One of the most frustrating digital marketing outlets to get banned from is your Google Business Profile. That’s because Google can suspend or disable your account without telling you why. The platform assumes it’s the responsibility of the business owner to know, review, and adhere to Google Business Profile Guidelines. It’s also essential to stay updated on what the platform considers “restricted content,” since this can also thwart your access to your business profile.
Here are some of the primary reasons that Google suspends a business profile:
- Keyword-stuffed Google Business Profile business names
- Listing a UPS store address or P.O. box as your business’s address on your profile
- Having a co-working space as your business address on your profile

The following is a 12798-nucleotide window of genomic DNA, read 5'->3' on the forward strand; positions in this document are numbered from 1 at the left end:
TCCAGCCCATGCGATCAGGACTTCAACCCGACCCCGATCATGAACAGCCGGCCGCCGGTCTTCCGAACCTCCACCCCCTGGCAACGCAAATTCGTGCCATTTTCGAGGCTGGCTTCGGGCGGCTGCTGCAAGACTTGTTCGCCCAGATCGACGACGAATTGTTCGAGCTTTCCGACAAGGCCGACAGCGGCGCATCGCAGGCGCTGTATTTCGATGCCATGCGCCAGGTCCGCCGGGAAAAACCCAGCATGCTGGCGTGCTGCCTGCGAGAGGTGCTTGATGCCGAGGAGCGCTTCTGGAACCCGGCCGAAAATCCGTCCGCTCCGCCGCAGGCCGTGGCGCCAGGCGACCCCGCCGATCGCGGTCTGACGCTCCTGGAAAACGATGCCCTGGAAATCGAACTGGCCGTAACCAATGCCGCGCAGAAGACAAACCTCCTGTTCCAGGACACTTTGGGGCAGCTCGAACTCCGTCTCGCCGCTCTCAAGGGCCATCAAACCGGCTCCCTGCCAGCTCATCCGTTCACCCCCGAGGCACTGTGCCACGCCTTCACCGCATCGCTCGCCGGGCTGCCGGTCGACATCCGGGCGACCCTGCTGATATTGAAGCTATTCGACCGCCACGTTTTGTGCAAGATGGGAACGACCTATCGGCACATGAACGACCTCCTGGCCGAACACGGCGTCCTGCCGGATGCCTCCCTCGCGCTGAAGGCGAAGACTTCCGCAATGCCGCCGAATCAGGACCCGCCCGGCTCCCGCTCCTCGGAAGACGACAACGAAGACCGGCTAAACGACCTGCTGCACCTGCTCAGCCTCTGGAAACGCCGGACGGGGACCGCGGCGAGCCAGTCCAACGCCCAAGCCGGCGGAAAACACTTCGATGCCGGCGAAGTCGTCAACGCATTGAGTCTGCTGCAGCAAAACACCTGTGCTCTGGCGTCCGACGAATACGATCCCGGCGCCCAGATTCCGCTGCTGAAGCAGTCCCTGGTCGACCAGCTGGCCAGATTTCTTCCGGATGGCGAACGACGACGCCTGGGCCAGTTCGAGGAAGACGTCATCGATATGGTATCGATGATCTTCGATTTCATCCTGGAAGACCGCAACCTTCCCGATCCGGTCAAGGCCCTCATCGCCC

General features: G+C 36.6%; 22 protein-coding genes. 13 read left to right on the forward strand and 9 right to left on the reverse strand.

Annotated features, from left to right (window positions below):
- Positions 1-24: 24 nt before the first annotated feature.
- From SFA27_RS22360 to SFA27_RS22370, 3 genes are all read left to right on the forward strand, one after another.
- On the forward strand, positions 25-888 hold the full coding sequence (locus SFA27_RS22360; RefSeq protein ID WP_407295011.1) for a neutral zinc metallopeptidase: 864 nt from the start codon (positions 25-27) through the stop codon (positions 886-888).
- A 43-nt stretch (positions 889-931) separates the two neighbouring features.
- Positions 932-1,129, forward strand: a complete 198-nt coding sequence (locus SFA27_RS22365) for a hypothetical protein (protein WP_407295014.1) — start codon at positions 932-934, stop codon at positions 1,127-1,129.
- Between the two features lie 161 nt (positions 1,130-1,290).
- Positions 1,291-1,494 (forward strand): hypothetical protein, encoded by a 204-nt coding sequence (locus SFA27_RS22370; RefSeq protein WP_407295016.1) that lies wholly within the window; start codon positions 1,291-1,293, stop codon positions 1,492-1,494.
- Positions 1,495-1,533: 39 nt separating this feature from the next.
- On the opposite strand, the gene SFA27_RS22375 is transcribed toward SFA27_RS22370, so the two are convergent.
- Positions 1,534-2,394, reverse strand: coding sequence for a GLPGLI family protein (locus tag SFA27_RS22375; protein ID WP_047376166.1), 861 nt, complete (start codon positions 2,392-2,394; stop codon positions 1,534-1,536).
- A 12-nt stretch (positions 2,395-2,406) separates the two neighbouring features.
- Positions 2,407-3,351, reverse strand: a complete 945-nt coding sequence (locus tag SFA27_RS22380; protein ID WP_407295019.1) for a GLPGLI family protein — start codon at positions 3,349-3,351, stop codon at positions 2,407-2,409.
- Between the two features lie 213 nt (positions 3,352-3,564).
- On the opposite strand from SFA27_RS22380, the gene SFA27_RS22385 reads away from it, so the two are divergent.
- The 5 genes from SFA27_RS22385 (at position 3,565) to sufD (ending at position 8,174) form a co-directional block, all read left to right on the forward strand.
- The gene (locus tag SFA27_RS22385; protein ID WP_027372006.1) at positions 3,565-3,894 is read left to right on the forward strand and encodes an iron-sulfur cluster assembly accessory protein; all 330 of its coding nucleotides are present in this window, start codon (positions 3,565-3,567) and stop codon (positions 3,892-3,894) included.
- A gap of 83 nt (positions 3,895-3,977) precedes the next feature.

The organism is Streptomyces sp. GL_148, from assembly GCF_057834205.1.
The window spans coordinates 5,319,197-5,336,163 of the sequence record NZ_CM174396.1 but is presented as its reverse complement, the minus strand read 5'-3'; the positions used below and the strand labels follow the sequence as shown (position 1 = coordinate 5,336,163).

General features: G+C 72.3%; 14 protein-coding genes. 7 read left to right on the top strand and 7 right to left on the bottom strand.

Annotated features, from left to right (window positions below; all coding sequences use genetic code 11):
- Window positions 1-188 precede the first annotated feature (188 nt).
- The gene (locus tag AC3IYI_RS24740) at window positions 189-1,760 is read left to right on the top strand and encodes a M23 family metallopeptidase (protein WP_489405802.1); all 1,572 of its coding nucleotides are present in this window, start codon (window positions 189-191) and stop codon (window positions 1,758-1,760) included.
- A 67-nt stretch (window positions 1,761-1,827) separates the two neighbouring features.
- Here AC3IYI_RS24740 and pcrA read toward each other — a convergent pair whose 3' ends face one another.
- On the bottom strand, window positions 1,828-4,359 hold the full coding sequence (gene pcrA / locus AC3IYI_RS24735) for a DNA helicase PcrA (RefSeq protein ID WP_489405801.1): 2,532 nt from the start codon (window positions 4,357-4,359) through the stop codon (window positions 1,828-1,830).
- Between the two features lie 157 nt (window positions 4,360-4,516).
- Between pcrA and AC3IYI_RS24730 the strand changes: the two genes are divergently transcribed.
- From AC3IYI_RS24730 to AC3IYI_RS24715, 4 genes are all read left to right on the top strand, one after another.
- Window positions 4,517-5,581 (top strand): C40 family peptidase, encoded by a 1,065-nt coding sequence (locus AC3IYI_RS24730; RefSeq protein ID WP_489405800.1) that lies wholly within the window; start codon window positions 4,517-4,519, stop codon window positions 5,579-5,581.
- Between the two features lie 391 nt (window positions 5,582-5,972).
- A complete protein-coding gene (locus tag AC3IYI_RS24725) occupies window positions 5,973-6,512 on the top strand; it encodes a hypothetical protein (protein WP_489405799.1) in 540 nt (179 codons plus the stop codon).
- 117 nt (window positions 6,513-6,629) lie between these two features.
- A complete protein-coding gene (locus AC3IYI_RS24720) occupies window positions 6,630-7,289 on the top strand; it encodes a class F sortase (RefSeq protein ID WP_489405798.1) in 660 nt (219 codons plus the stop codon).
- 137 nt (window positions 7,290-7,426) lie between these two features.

- Your business is online-only and doesn’t serve local customers
- The address listed on your profile is the same as another company’s address
You’ll need to be on high alert for an account suspension if your business is in a niche that has a greater tendency for spammy and fraudulent Google Business Profiles. These industries include the following: real estate, insurance, law firms, pest control, plumbing, locksmithing, garage door installing/repairing, HVAC, rehab centers, and landscaping.
Support with Compliant Ads and Social Posts